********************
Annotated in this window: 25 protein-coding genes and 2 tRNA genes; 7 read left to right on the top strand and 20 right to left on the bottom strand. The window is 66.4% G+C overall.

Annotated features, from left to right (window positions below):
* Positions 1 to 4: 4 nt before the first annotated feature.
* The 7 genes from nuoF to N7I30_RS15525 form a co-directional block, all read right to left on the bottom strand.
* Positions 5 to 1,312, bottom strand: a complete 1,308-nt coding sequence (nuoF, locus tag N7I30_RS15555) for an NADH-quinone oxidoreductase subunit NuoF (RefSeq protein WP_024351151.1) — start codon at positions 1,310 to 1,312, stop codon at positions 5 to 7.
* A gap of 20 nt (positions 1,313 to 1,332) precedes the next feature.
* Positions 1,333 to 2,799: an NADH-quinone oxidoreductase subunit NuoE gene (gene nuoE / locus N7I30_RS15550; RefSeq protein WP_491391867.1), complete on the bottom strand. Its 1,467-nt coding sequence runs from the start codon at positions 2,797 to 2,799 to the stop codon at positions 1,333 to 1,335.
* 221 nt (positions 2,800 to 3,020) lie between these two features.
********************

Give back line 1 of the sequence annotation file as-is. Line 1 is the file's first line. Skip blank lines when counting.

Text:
Annotated in this window: 25 protein-coding genes and 2 tRNA genes; 7 read left to right on the top strand and 20 right to left on the bottom strand. The window is 66.4% G+C overall.